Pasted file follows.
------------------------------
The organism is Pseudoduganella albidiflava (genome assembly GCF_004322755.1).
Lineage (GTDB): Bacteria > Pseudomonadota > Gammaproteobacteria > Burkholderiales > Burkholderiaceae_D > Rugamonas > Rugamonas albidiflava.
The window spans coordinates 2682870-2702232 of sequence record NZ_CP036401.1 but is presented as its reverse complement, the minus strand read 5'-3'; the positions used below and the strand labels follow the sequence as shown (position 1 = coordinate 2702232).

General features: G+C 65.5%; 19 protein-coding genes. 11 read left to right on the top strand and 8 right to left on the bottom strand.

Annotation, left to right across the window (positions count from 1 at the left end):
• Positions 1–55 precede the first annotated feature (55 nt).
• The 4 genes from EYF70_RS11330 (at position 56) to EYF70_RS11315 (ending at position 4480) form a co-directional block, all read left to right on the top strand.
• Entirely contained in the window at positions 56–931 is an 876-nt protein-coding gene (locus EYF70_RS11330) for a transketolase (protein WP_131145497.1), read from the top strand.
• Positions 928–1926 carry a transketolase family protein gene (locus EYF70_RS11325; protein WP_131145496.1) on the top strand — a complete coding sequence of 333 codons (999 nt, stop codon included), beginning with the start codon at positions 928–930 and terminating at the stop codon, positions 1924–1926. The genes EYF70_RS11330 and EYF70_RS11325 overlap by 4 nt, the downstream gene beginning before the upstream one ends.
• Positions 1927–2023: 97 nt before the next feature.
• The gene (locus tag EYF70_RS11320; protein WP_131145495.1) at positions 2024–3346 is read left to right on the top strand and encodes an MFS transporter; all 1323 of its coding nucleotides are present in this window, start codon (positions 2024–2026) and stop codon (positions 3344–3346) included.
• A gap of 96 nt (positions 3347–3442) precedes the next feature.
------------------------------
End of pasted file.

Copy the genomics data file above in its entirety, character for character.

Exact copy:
The organism is Pseudoduganella albidiflava (genome assembly GCF_004322755.1).
Lineage (GTDB): Bacteria > Pseudomonadota > Gammaproteobacteria > Burkholderiales > Burkholderiaceae_D > Rugamonas > Rugamonas albidiflava.
The window spans coordinates 2682870-2702232 of sequence record NZ_CP036401.1 but is presented as its reverse complement, the minus strand read 5'-3'; the positions used below and the strand labels follow the sequence as shown (position 1 = coordinate 2702232).

General features: G+C 65.5%; 19 protein-coding genes. 11 read left to right on the top strand and 8 right to left on the bottom strand.

Annotation, left to right across the window (positions count from 1 at the left end):
• Positions 1–55 precede the first annotated feature (55 nt).
• The 4 genes from EYF70_RS11330 (at position 56) to EYF70_RS11315 (ending at position 4480) form a co-directional block, all read left to right on the top strand.
• Entirely contained in the window at positions 56–931 is an 876-nt protein-coding gene (locus EYF70_RS11330) for a transketolase (protein WP_131145497.1), read from the top strand.
• Positions 928–1926 carry a transketolase family protein gene (locus EYF70_RS11325; protein WP_131145496.1) on the top strand — a complete coding sequence of 333 codons (999 nt, stop codon included), beginning with the start codon at positions 928–930 and terminating at the stop codon, positions 1924–1926. The genes EYF70_RS11330 and EYF70_RS11325 overlap by 4 nt, the downstream gene beginning before the upstream one ends.
• Positions 1927–2023: 97 nt before the next feature.
• The gene (locus tag EYF70_RS11320; protein WP_131145495.1) at positions 2024–3346 is read left to right on the top strand and encodes an MFS transporter; all 1323 of its coding nucleotides are present in this window, start codon (positions 2024–2026) and stop codon (positions 3344–3346) included.
• A gap of 96 nt (positions 3347–3442) precedes the next feature.